Arrow Lake is located in Glacier National Park. As you drive towards Glacier, you travel through rolling hills only to suddenly see this geological wonder of massive mountains jutting out of the landscape. Known for its pristine forests, alpine lakes and meadows, rugged mountains, and diverse wildlife, Glacier is truly a unique place. I have met people who have traveled the world and still say it is their favorite outdoor place on earth. With over 700 miles of trails, mountains, and lakes, Glacier is an adventurer’s paradise.
The trail to Arrow Lake immediately begins climbing at a moderate pace and continues to the top of the ridge (2.5 miles). There are only a few viewpoints where you can see Lake McDonald. At the top of the ridge there is a sign indicating an old fire lookout. The road to this lookout is old and almost disappeared.
The trail winds through a wide saddle and then descends steeply using curves into Camas Creek Valley. In just over 3 miles, the trail forks, going left toward Rodger Lake and right toward Trout, Arrow, Camas, Evangeline, and Ruger Lakes. Go to the right. An old campground is located 25 miles up the trail along Lake Trout. There is a large traffic jam at Trout Lake that is useful for fishing. Bears cross in this jam too. One of the first recorded deaths of a visitor to the park by a bear occurred at this location. There is no longer a campground at Trout Lake.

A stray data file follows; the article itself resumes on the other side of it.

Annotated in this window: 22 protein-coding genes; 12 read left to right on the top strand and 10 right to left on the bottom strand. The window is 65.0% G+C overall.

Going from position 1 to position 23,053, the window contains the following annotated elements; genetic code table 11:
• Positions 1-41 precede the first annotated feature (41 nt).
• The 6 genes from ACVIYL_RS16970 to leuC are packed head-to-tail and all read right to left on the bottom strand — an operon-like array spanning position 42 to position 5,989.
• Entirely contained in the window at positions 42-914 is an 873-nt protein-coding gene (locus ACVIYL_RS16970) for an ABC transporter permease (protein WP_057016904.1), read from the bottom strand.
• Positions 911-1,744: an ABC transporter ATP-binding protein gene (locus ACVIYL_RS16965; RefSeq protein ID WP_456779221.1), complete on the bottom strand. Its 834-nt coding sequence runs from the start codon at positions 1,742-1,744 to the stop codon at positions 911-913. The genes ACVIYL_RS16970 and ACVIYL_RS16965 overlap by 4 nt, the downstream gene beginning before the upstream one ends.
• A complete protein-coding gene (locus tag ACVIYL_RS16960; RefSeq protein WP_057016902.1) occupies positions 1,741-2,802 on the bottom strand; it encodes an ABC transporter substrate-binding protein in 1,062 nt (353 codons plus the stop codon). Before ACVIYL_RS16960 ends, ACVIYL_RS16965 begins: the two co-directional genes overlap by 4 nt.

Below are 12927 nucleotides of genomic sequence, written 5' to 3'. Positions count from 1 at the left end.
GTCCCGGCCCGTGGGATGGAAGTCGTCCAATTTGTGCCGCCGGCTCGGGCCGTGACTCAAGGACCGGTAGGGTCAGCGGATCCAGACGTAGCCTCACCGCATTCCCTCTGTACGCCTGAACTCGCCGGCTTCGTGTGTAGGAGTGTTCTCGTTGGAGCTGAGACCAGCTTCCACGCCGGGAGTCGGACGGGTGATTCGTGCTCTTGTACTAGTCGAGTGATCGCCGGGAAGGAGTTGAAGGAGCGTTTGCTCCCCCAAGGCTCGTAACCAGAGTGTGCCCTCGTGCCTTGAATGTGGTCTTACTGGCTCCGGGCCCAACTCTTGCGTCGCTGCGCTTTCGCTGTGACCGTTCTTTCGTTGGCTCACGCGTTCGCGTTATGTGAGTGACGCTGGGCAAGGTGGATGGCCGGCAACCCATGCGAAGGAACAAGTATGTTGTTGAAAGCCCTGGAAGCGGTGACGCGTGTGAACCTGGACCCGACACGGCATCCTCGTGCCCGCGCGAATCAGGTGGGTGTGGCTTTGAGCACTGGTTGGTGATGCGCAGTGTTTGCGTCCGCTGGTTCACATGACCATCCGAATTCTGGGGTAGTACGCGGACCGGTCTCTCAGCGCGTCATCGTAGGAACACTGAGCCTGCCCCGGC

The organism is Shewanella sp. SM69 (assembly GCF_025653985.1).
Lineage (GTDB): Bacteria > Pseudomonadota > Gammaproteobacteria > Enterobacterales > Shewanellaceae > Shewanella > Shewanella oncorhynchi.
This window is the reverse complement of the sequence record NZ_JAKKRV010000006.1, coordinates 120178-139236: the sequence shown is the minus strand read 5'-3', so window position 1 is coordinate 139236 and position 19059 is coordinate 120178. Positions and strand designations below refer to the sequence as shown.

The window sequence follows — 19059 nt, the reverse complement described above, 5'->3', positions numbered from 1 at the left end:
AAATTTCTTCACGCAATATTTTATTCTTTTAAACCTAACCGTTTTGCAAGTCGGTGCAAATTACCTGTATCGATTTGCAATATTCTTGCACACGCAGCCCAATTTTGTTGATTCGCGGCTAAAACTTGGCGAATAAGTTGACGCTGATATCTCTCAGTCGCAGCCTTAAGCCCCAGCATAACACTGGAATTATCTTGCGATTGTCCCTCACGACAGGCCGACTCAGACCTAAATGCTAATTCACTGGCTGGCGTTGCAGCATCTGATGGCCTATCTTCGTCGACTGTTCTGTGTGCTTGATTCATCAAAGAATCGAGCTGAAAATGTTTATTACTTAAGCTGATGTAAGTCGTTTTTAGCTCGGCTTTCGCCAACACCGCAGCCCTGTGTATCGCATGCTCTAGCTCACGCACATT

The main backcountry camp is located 3.5 miles up the trail at Arrow Lake. This is a small camp with a good food preparation area; bear stick, toilet and 2 hitch rails. The trail to the head of the lake requires a stream crossing at the foot of the lake. There are steps, but they are slippery and some are slightly submerged. The creek is only a foot deep at the crossing and feels good on weary feet.
The trail from Arrow Lake to Camas Lake is well maintained and offers spectacular views. There is a campground at Camas Lake. The food preparation area is very exposed to the wind from the lake. Lake Evangeline and Lake Ruger are further up the valley and require a lot of logging to get to. There are large wet meadows over Lake Camas with lots of elk and deer signs. There are many exposed slopes in this valley and it is a humid place which makes it ideal for berry bushes. This also means that this is serious bear country.
For current regulations and instructions, see the park website:
Glacier National Park National Park Service
PO Box 128 West Glacier, MT 59936
(406) 8887808 fax